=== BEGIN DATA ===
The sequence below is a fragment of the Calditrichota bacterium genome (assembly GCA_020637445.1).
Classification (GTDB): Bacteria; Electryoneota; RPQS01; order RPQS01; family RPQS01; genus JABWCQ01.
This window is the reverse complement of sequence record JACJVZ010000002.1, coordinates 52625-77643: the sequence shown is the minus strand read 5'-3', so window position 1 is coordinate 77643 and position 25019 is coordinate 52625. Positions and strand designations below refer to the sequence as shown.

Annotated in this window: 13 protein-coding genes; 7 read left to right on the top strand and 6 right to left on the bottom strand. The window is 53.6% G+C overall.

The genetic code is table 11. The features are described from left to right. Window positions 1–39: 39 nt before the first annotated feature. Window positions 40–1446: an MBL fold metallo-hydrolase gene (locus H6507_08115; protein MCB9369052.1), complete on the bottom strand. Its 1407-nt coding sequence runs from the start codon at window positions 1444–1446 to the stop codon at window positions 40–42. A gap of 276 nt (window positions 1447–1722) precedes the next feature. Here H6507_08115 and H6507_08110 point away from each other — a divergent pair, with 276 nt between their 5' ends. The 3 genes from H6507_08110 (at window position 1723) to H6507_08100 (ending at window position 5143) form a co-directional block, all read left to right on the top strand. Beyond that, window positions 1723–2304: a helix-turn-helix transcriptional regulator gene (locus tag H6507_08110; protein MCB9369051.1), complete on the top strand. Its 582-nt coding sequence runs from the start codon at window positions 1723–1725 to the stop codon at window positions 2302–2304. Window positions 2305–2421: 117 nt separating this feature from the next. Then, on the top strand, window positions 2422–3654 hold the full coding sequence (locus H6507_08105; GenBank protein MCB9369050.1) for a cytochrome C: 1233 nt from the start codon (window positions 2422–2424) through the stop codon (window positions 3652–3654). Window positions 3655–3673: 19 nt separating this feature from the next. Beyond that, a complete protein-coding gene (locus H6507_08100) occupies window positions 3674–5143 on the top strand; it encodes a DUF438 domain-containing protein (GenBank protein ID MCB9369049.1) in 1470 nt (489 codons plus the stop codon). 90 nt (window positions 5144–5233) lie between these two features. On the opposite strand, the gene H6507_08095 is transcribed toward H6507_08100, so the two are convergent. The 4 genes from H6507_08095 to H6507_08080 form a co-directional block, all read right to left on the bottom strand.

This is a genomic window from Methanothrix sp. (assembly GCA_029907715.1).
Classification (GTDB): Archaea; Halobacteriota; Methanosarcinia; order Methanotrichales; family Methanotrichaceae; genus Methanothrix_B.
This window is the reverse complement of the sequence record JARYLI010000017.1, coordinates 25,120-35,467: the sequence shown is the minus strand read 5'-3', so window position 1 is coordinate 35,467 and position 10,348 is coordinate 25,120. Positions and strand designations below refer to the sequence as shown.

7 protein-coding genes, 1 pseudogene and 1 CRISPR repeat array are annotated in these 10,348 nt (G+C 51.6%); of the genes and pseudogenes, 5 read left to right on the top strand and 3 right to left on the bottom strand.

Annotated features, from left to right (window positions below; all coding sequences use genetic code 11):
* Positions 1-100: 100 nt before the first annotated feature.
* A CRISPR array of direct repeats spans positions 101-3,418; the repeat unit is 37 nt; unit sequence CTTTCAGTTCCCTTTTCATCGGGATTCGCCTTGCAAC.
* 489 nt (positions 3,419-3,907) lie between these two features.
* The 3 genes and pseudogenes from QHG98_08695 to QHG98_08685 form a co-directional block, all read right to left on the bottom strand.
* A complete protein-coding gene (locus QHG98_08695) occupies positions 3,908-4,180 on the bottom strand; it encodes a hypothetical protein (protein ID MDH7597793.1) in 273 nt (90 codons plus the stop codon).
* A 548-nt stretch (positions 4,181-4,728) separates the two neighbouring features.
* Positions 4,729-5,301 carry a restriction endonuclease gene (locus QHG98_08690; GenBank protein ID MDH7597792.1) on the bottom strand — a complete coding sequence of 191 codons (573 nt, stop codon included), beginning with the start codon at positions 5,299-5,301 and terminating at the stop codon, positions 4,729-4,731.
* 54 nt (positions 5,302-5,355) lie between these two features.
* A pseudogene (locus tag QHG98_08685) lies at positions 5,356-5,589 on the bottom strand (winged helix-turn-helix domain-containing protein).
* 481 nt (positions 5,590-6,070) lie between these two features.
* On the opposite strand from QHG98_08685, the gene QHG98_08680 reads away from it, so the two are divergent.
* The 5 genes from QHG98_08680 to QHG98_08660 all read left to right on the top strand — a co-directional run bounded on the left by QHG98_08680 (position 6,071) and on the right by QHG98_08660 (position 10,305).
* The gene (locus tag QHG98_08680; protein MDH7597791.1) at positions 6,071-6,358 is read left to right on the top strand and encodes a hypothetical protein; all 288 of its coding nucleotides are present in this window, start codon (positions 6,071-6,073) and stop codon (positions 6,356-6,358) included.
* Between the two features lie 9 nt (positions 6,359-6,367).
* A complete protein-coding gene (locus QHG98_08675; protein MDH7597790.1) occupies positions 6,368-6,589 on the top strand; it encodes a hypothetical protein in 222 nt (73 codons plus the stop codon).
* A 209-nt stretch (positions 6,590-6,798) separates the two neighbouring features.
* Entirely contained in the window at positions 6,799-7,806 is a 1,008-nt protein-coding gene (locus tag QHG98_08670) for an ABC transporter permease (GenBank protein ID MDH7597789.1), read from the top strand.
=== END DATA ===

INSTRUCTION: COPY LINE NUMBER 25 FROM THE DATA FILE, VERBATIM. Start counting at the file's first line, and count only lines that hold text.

* A complete protein-coding gene (locus QHG98_08675; protein MDH7597790.1) occupies positions 6,368-6,589 on the top strand; it encodes a hypothetical protein in 222 nt (73 codons plus the stop codon).